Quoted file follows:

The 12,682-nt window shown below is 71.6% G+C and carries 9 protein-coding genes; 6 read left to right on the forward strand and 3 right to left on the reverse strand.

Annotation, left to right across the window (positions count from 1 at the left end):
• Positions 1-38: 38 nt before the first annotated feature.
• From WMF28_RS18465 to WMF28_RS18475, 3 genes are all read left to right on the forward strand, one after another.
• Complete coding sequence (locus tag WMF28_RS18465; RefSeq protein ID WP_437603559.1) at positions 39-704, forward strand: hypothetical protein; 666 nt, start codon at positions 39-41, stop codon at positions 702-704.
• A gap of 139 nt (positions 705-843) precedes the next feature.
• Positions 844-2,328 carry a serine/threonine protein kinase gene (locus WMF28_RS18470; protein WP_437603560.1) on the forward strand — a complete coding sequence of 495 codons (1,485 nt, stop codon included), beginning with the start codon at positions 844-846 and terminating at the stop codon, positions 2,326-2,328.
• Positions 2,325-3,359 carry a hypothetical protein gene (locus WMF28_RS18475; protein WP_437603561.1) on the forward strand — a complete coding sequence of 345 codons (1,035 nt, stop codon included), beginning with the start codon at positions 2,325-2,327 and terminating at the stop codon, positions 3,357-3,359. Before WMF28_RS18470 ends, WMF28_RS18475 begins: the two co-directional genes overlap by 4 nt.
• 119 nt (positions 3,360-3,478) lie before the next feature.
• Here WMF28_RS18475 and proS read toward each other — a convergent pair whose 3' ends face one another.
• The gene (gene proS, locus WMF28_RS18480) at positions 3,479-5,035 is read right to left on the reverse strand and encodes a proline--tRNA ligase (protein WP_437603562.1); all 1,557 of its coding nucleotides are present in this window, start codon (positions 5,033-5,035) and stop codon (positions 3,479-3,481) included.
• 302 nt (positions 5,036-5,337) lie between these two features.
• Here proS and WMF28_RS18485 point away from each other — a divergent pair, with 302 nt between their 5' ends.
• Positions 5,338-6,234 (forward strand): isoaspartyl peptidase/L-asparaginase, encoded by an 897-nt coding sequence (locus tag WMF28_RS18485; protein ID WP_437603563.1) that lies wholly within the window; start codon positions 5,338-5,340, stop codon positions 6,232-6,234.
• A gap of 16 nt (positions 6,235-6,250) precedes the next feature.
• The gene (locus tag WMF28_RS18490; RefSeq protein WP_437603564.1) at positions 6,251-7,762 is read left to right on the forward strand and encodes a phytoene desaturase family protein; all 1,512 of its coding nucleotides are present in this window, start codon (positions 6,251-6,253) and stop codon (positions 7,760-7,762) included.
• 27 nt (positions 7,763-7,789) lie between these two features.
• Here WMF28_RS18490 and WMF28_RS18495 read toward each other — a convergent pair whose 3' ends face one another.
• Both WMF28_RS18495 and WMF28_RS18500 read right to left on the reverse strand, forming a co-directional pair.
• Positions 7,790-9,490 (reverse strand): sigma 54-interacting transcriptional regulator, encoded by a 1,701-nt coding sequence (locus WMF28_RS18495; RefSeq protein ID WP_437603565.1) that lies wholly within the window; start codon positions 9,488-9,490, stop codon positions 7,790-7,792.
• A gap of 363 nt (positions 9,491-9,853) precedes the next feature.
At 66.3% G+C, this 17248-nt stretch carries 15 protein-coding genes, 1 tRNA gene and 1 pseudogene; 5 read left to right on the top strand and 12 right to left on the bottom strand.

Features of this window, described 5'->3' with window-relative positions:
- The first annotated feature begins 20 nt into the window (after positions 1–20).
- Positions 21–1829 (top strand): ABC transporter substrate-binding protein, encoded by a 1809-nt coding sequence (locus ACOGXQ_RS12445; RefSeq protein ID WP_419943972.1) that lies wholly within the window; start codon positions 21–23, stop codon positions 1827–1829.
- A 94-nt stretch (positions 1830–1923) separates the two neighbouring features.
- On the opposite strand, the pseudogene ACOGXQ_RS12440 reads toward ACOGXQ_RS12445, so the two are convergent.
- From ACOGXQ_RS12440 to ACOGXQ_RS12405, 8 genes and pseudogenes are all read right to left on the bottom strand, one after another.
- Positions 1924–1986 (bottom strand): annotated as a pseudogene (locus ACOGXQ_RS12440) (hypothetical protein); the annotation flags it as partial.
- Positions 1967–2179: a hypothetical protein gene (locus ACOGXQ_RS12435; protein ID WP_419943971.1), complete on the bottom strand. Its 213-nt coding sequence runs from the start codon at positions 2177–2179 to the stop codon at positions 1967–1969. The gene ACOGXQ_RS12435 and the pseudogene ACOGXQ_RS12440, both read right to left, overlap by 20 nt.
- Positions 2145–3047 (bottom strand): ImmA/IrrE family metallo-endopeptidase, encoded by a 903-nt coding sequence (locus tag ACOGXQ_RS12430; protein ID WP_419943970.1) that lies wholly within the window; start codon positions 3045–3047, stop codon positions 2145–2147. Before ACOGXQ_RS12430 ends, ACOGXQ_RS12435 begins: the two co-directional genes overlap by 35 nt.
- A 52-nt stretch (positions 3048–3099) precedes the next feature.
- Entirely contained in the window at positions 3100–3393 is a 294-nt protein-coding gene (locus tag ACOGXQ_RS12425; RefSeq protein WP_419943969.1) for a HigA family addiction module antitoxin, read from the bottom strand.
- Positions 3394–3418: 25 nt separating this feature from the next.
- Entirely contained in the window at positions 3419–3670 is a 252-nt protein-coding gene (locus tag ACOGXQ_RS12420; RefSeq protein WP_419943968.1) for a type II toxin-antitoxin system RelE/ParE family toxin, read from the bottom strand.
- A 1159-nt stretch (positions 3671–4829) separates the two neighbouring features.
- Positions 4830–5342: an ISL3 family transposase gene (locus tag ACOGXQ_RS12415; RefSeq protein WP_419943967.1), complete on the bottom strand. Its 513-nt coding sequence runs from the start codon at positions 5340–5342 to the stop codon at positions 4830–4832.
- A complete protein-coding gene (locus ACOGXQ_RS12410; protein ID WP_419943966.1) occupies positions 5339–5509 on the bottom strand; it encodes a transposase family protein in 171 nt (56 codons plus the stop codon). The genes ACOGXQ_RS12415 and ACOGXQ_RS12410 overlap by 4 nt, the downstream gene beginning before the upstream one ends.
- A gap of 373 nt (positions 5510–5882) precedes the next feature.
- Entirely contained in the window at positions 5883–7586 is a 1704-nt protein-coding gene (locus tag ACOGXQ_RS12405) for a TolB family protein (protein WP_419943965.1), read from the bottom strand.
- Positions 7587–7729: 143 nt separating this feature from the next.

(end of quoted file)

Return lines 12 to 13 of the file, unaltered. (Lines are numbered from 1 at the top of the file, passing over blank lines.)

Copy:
• 302 nt (positions 5,036-5,337) lie between these two features.
• Here proS and WMF28_RS18485 point away from each other — a divergent pair, with 302 nt between their 5' ends.